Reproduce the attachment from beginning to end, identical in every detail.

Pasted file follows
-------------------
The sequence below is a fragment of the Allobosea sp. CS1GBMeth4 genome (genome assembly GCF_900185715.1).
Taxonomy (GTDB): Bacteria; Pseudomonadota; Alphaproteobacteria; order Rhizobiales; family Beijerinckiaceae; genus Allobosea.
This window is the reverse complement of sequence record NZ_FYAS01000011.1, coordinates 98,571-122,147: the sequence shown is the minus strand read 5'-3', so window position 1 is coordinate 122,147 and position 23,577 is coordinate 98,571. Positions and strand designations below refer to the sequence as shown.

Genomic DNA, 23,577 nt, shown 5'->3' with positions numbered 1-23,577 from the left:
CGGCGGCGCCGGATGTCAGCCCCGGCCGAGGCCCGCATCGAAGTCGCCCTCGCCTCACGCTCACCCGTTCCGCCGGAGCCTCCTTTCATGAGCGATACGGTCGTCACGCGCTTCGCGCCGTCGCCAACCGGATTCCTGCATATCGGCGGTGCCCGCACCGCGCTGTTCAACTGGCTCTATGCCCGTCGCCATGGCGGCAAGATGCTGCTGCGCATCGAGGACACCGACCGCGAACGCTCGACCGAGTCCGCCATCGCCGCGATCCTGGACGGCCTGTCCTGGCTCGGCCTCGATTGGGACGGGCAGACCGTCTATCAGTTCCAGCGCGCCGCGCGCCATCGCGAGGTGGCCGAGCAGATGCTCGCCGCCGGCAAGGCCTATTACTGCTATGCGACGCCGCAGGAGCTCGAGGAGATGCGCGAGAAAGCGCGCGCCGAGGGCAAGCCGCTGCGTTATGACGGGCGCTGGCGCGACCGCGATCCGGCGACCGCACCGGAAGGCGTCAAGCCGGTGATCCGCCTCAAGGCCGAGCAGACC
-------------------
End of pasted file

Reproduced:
The sequence below is a fragment of the Allobosea sp. CS1GBMeth4 genome (genome assembly GCF_900185715.1).
Taxonomy (GTDB): Bacteria; Pseudomonadota; Alphaproteobacteria; order Rhizobiales; family Beijerinckiaceae; genus Allobosea.
This window is the reverse complement of sequence record NZ_FYAS01000011.1, coordinates 98,571-122,147: the sequence shown is the minus strand read 5'-3', so window position 1 is coordinate 122,147 and position 23,577 is coordinate 98,571. Positions and strand designations below refer to the sequence as shown.

Genomic DNA, 23,577 nt, shown 5'->3' with positions numbered 1-23,577 from the left:
CGGCGGCGCCGGATGTCAGCCCCGGCCGAGGCCCGCATCGAAGTCGCCCTCGCCTCACGCTCACCCGTTCCGCCGGAGCCTCCTTTCATGAGCGATACGGTCGTCACGCGCTTCGCGCCGTCGCCAACCGGATTCCTGCATATCGGCGGTGCCCGCACCGCGCTGTTCAACTGGCTCTATGCCCGTCGCCATGGCGGCAAGATGCTGCTGCGCATCGAGGACACCGACCGCGAACGCTCGACCGAGTCCGCCATCGCCGCGATCCTGGACGGCCTGTCCTGGCTCGGCCTCGATTGGGACGGGCAGACCGTCTATCAGTTCCAGCGCGCCGCGCGCCATCGCGAGGTGGCCGAGCAGATGCTCGCCGCCGGCAAGGCCTATTACTGCTATGCGACGCCGCAGGAGCTCGAGGAGATGCGCGAGAAAGCGCGCGCCGAGGGCAAGCCGCTGCGTTATGACGGGCGCTGGCGCGACCGCGATCCGGCGACCGCACCGGAAGGCGTCAAGCCGGTGATCCGCCTCAAGGCCGAGCAGACC